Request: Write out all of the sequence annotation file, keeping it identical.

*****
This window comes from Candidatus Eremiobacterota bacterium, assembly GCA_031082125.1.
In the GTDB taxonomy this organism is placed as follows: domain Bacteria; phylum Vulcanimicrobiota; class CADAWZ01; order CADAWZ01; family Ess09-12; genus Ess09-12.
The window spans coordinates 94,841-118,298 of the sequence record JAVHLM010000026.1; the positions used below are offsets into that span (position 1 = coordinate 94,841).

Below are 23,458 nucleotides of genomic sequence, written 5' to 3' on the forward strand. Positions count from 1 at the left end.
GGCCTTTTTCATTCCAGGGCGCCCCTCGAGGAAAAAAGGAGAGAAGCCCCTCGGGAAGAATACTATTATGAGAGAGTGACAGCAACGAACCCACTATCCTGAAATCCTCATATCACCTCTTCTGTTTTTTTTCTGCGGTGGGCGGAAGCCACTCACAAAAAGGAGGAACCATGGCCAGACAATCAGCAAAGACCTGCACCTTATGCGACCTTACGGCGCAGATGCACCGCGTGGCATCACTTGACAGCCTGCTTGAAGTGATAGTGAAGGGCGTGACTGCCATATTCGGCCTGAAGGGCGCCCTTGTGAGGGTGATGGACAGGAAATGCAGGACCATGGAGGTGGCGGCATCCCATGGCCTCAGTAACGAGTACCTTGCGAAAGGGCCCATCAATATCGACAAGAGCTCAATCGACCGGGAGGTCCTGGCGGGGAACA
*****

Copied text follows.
This window comes from Candidatus Eremiobacterota bacterium, assembly GCA_031082125.1.
In the GTDB taxonomy this organism is placed as follows: domain Bacteria; phylum Vulcanimicrobiota; class CADAWZ01; order CADAWZ01; family Ess09-12; genus Ess09-12.
The window spans coordinates 94,841-118,298 of the sequence record JAVHLM010000026.1; the positions used below are offsets into that span (position 1 = coordinate 94,841).

Below are 23,458 nucleotides of genomic sequence, written 5' to 3' on the forward strand. Positions count from 1 at the left end.
GGCCTTTTTCATTCCAGGGCGCCCCTCGAGGAAAAAAGGAGAGAAGCCCCTCGGGAAGAATACTATTATGAGAGAGTGACAGCAACGAACCCACTATCCTGAAATCCTCATATCACCTCTTCTGTTTTTTTTCTGCGGTGGGCGGAAGCCACTCACAAAAAGGAGGAACCATGGCCAGACAATCAGCAAAGACCTGCACCTTATGCGACCTTACGGCGCAGATGCACCGCGTGGCATCACTTGACAGCCTGCTTGAAGTGATAGTGAAGGGCGTGACTGCCATATTCGGCCTGAAGGGCGCCCTTGTGAGGGTGATGGACAGGAAATGCAGGACCATGGAGGTGGCGGCATCCCATGGCCTCAGTAACGAGTACCTTGCGAAAGGGCCCATCAATATCGACAAGAGCTCAATCGACCGGGAGGTCCTGGCGGGGAACA